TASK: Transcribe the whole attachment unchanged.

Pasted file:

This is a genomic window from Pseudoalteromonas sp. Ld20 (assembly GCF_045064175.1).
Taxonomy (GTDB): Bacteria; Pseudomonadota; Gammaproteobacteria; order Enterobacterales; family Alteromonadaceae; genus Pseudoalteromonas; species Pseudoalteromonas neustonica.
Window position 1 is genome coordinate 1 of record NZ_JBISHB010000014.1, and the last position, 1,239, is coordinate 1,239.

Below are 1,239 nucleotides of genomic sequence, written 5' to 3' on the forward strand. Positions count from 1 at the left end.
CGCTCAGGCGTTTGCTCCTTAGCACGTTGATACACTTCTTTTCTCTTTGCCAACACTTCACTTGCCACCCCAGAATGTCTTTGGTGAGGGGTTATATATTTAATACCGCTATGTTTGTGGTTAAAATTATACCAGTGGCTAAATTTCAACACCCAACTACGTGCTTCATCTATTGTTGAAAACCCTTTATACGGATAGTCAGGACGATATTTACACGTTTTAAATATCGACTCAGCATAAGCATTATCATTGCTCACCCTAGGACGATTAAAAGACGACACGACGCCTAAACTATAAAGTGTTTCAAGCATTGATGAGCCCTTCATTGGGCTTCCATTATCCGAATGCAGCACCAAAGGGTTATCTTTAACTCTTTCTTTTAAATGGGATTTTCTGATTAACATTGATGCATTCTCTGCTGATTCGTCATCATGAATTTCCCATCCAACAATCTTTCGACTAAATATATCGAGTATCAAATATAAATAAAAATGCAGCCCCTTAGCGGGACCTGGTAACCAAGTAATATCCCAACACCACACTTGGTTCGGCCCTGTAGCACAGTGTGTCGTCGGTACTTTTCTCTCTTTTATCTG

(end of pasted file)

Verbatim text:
This is a genomic window from Pseudoalteromonas sp. Ld20 (assembly GCF_045064175.1).
Taxonomy (GTDB): Bacteria; Pseudomonadota; Gammaproteobacteria; order Enterobacterales; family Alteromonadaceae; genus Pseudoalteromonas; species Pseudoalteromonas neustonica.
Window position 1 is genome coordinate 1 of record NZ_JBISHB010000014.1, and the last position, 1,239, is coordinate 1,239.

Below are 1,239 nucleotides of genomic sequence, written 5' to 3' on the forward strand. Positions count from 1 at the left end.
CGCTCAGGCGTTTGCTCCTTAGCACGTTGATACACTTCTTTTCTCTTTGCCAACACTTCACTTGCCACCCCAGAATGTCTTTGGTGAGGGGTTATATATTTAATACCGCTATGTTTGTGGTTAAAATTATACCAGTGGCTAAATTTCAACACCCAACTACGTGCTTCATCTATTGTTGAAAACCCTTTATACGGATAGTCAGGACGATATTTACACGTTTTAAATATCGACTCAGCATAAGCATTATCATTGCTCACCCTAGGACGATTAAAAGACGACACGACGCCTAAACTATAAAGTGTTTCAAGCATTGATGAGCCCTTCATTGGGCTTCCATTATCCGAATGCAGCACCAAAGGGTTATCTTTAACTCTTTCTTTTAAATGGGATTTTCTGATTAACATTGATGCATTCTCTGCTGATTCGTCATCATGAATTTCCCATCCAACAATCTTTCGACTAAATATATCGAGTATCAAATATAAATAAAAATGCAGCCCCTTAGCGGGACCTGGTAACCAAGTAATATCCCAACACCACACTTGGTTCGGCCCTGTAGCACAGTGTGTCGTCGGTACTTTTCTCTCTTTTATCTG